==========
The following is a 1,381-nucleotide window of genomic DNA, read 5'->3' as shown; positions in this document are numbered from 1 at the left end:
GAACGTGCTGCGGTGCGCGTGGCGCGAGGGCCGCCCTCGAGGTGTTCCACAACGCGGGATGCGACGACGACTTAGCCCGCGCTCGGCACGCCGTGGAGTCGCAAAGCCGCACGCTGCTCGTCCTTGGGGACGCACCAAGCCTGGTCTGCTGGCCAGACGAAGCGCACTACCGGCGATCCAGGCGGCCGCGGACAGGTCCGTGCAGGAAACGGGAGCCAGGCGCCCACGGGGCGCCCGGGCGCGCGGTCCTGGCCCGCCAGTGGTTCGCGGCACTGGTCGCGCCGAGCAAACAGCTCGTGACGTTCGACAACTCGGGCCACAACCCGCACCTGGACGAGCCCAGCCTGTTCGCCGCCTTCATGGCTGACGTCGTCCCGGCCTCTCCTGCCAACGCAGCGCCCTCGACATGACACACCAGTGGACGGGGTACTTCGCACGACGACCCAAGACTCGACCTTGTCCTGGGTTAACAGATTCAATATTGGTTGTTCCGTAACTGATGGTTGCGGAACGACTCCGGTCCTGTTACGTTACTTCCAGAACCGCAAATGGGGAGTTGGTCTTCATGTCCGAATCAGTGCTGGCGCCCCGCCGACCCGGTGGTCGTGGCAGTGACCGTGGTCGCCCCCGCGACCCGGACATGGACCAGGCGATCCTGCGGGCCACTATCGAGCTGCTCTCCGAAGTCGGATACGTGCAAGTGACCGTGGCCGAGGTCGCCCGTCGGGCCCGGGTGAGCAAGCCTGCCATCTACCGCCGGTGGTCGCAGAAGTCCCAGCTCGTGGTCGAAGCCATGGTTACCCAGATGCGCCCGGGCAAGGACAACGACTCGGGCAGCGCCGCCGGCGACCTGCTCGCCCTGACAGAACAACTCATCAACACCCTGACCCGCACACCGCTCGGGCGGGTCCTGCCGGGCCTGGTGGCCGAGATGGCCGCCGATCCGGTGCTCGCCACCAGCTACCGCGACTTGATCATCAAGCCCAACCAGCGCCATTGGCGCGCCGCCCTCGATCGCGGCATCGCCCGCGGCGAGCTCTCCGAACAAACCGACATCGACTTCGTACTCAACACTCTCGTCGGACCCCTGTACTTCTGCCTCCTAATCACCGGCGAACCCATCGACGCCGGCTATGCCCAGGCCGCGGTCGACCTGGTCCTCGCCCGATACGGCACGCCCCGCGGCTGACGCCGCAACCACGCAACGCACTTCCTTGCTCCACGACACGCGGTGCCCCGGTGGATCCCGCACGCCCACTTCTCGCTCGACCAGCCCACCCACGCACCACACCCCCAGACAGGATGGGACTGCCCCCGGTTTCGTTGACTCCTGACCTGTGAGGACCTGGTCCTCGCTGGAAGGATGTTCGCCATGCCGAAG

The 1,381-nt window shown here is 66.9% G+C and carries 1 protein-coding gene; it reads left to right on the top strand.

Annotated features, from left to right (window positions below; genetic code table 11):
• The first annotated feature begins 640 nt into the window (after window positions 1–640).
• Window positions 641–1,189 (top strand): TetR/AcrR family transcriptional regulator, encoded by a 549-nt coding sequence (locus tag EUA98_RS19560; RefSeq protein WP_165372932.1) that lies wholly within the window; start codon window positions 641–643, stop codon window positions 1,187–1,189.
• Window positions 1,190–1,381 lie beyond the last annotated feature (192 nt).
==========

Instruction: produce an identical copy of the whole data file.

The following is a 1,381-nucleotide window of genomic DNA, read 5'->3' as shown; positions in this document are numbered from 1 at the left end:
GAACGTGCTGCGGTGCGCGTGGCGCGAGGGCCGCCCTCGAGGTGTTCCACAACGCGGGATGCGACGACGACTTAGCCCGCGCTCGGCACGCCGTGGAGTCGCAAAGCCGCACGCTGCTCGTCCTTGGGGACGCACCAAGCCTGGTCTGCTGGCCAGACGAAGCGCACTACCGGCGATCCAGGCGGCCGCGGACAGGTCCGTGCAGGAAACGGGAGCCAGGCGCCCACGGGGCGCCCGGGCGCGCGGTCCTGGCCCGCCAGTGGTTCGCGGCACTGGTCGCGCCGAGCAAACAGCTCGTGACGTTCGACAACTCGGGCCACAACCCGCACCTGGACGAGCCCAGCCTGTTCGCCGCCTTCATGGCTGACGTCGTCCCGGCCTCTCCTGCCAACGCAGCGCCCTCGACATGACACACCAGTGGACGGGGTACTTCGCACGACGACCCAAGACTCGACCTTGTCCTGGGTTAACAGATTCAATATTGGTTGTTCCGTAACTGATGGTTGCGGAACGACTCCGGTCCTGTTACGTTACTTCCAGAACCGCAAATGGGGAGTTGGTCTTCATGTCCGAATCAGTGCTGGCGCCCCGCCGACCCGGTGGTCGTGGCAGTGACCGTGGTCGCCCCCGCGACCCGGACATGGACCAGGCGATCCTGCGGGCCACTATCGAGCTGCTCTCCGAAGTCGGATACGTGCAAGTGACCGTGGCCGAGGTCGCCCGTCGGGCCCGGGTGAGCAAGCCTGCCATCTACCGCCGGTGGTCGCAGAAGTCCCAGCTCGTGGTCGAAGCCATGGTTACCCAGATGCGCCCGGGCAAGGACAACGACTCGGGCAGCGCCGCCGGCGACCTGCTCGCCCTGACAGAACAACTCATCAACACCCTGACCCGCACACCGCTCGGGCGGGTCCTGCCGGGCCTGGTGGCCGAGATGGCCGCCGATCCGGTGCTCGCCACCAGCTACCGCGACTTGATCATCAAGCCCAACCAGCGCCATTGGCGCGCCGCCCTCGATCGCGGCATCGCCCGCGGCGAGCTCTCCGAACAAACCGACATCGACTTCGTACTCAACACTCTCGTCGGACCCCTGTACTTCTGCCTCCTAATCACCGGCGAACCCATCGACGCCGGCTATGCCCAGGCCGCGGTCGACCTGGTCCTCGCCCGATACGGCACGCCCCGCGGCTGACGCCGCAACCACGCAACGCACTTCCTTGCTCCACGACACGCGGTGCCCCGGTGGATCCCGCACGCCCACTTCTCGCTCGACCAGCCCACCCACGCACCACACCCCCAGACAGGATGGGACTGCCCCCGGTTTCGTTGACTCCTGACCTGTGAGGACCTGGTCCTCGCTGGAAGGATGTTCGCCATGCCGAAG

The 1,381-nt window shown here is 66.9% G+C and carries 1 protein-coding gene; it reads left to right on the top strand.

Annotated features, from left to right (window positions below; genetic code table 11):
• The first annotated feature begins 640 nt into the window (after window positions 1–640).
• Window positions 641–1,189 (top strand): TetR/AcrR family transcriptional regulator, encoded by a 549-nt coding sequence (locus tag EUA98_RS19560; RefSeq protein WP_165372932.1) that lies wholly within the window; start codon window positions 641–643, stop codon window positions 1,187–1,189.
• Window positions 1,190–1,381 lie beyond the last annotated feature (192 nt).